Sunday, April 19, 2009


Today was the first of many to come where I, and other birders, will spend countless hours looking straight up into the treetops searching for neotropical migrants - especially warblers. At some point during migration, we will develop a mild to serious condition known as “warbler-neck” - the pain resulting from neck strain after looking straight up into treetops with binoculars in hand for long periods of time.

Mark and I spent most of this afternoon visiting with family and feasting on my Dad’s delicious spaghetti dinner (he uses an old family recipe that came over from Italy with my Great-Grandmother Angelina), my Aunt’s savory baked chicken, and all kinds of sinfully delicious desserts. After our visit, I suggested that we needed to burn a few calories so we agreed to take the long way home and try to find a Townsend’s Warbler that was being seen at the Chestnut Hill Park/Reservoir in Brighton – about two thousand miles or so east of its usual migration route!

Upon our arrival, I started searching the treetops for a brightly colored bird no bigger than that of a Snickers Bar. A few minutes later I felt that old familiar twinge that I knew would develop into full-blown warbler-neck if we did not find the bird fast (I was already at a disadvantage having suffered a stiff neck the day before). The strange thing about warbler-neck though is how quickly and momentarily you can forget about it when you actually see a bird. Such was the case for me when I saw my first-of-the-year Palm Warblers, Pine Warblers, Yellow-bellied Sapsucker, and Hermit Thrush - and then - Mark found the Townsend’s Warbler high in the treetops! The late afternoon sun lingering in a clear blue sky created perfect lighting conditions and stunning backdrop for us to watch this bird as it flitted from treetop to treetop in search of food.

For me, this marked the beginning of migration and the amazing May “Daze” that lay ahead. I will endure warbler-neck and at times not even notice its symptoms as I search for and watch these transitory birds feeding and resting before they move on to their breeding grounds. Warbler-neck … what warbler-neck!

To learn more about Townsend’s Warbler go to:

Sunday, April 12, 2009

I Can't Bird 65 (but Lord knows I try)

Although birding at 65 miles-per-hour is a challenge it is much easier to do when you are the passenger.

Yesterday, Mark and I drove to NY State to visit with his Mom. We usually make our visits with his Mom in one day, which means a lot time on the road, about 4 hours out and 4 hours back along the MassPike, NY State Thruway, and Taconic Parkway. While making this long trek, I am usually looking for birds soaring overhead, perched in trees, feeding on the ground, or swimming in flooded wetlands and waterbodies. My sightings are often quick but they certainly do help to pass the time while on the road.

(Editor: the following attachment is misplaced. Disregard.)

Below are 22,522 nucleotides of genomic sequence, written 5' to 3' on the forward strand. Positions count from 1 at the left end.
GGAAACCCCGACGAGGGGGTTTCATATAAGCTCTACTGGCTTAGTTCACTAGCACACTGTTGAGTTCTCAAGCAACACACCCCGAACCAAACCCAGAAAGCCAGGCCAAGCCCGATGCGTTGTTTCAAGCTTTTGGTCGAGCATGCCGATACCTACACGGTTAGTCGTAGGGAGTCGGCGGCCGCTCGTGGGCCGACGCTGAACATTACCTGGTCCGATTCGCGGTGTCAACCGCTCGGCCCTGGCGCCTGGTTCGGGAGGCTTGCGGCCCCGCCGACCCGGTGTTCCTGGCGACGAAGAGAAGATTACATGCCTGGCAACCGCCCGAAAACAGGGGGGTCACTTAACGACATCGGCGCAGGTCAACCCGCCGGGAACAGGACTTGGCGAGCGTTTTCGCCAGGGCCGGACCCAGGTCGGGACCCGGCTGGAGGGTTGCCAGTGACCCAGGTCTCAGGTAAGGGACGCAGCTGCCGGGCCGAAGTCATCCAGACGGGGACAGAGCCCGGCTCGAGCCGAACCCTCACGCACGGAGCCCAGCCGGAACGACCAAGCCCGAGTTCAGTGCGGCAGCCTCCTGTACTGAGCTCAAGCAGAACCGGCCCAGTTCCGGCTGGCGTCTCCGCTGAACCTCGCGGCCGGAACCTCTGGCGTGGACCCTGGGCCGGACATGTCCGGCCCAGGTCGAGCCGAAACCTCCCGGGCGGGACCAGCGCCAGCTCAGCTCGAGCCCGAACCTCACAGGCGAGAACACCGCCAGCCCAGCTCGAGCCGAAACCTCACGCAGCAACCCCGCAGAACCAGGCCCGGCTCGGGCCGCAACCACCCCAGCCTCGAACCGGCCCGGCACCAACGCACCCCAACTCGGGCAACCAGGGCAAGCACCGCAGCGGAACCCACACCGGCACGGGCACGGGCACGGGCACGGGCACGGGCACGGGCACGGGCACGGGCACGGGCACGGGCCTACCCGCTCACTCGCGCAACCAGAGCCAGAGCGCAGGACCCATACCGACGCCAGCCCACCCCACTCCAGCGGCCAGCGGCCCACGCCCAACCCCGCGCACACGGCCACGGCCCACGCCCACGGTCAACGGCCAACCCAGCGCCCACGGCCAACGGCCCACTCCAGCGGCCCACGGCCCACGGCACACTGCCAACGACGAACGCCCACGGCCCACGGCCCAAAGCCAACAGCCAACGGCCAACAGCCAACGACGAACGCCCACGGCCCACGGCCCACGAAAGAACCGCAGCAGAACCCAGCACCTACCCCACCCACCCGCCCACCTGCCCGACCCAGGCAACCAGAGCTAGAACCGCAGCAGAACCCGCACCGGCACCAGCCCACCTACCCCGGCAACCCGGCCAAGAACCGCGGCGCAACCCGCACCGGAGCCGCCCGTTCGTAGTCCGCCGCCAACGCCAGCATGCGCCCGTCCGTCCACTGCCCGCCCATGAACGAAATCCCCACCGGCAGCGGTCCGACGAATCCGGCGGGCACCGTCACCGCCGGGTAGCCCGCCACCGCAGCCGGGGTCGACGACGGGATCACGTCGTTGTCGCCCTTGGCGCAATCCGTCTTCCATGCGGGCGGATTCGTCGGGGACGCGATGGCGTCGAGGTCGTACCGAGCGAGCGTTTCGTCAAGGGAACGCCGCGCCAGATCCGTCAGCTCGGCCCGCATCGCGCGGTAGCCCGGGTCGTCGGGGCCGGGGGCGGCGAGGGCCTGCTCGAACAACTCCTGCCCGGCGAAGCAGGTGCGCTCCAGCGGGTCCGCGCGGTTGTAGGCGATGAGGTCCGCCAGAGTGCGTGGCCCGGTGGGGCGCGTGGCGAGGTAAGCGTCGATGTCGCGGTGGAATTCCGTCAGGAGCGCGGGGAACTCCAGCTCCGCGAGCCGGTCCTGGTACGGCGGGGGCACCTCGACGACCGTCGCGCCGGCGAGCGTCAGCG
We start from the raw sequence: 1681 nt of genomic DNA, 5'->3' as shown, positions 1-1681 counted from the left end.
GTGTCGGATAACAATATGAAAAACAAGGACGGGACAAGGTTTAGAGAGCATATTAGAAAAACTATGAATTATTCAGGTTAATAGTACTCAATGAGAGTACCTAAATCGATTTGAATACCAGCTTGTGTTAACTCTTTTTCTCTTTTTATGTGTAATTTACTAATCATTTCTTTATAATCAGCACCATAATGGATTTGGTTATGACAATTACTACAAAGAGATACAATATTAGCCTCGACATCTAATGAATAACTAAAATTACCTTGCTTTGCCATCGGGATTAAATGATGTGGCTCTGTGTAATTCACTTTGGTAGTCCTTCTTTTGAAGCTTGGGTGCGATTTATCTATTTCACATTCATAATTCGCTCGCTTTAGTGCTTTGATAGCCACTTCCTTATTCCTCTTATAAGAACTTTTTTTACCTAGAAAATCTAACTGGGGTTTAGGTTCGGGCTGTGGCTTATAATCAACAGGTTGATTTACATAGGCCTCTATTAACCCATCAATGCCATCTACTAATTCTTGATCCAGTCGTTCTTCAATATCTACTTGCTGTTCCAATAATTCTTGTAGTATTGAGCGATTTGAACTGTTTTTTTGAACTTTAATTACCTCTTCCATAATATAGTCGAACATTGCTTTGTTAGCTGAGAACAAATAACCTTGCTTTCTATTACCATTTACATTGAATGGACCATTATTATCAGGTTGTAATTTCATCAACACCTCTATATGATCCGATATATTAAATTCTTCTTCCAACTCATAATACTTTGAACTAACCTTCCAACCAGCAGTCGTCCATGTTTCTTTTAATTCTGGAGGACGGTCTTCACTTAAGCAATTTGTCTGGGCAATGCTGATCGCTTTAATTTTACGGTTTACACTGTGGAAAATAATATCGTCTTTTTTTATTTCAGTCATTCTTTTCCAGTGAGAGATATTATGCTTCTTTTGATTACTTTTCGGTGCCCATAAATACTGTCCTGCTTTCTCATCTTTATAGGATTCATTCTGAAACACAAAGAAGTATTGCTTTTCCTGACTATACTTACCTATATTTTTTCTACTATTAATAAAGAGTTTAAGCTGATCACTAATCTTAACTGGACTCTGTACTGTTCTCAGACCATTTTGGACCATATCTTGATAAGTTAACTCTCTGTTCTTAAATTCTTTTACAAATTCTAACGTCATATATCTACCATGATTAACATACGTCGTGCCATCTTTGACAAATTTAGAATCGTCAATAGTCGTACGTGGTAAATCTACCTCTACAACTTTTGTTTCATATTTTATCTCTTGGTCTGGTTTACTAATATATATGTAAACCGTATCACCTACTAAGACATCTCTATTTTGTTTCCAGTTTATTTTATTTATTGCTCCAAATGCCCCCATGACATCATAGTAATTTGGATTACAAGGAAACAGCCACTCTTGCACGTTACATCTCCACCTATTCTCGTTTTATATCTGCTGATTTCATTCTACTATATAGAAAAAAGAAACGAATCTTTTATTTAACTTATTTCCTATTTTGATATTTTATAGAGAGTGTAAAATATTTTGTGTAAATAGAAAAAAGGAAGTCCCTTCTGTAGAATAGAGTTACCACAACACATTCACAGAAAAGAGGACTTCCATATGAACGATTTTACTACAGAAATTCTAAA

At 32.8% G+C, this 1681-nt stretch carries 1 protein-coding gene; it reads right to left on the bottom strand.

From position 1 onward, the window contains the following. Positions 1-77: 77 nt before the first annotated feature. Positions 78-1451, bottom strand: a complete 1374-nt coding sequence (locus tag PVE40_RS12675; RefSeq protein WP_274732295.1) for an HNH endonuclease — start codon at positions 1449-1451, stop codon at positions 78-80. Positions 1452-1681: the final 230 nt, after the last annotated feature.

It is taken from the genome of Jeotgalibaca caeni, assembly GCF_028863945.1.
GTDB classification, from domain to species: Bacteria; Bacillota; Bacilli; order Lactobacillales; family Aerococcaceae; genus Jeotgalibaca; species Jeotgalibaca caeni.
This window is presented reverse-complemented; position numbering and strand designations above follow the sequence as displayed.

Yesterday morning’s weather conditions (cold, dank, and drizzly) made for a quiet trek out to NY State. Our ride back home however was a bit more interesting. We saw a lone Raven and a kettle of 8 Turkey Vultures soaring over the Taconic Parkway; a flock of Wild Turkeys (with one displaying male) in a cornfield along the Berkshire portion of the NY State Thruway; and along the MassPike a few Red-tailed Hawks perched in trees and a Great-blue Heron flying westward towards the Connecticut River with nesting material ( a big stick).

As we continued our travels eastbound on the MassPike I was scanning the treetops in hopes to see an owl or two. Instead, at about milepost 101, I saw 6 to 8 Wild Turkeys roosting in treetops! Although my sighting was quick it is one that was burned in mind’s eye – those great big bodies, long square tails, and smallish heads facing eastward – and all silhouetted against the twilight sky! It looked as if they were still settling in when I saw them. I was thrilled and the sighting carried me the rest of the way home.

This was only second time I have seen Wild Turkeys in treetops and just like the first – I was caught completely by surprise!

Saturday, April 4, 2009

Migration North 2009

Halajuliah - migration is in full swing!

A few years ago, I found the “Journey North” website and I log into it each spring to see how migration and other spring signs are proceeding northward. If you have not been to the “Journey North” website check it out at:

Also, click on the 'Weather and Climate' link on the bottom right-hand corner of the page, explore the "Journey North" website for all kinds of great information about changes in weather and climate, plants and animals, ice-out, etc.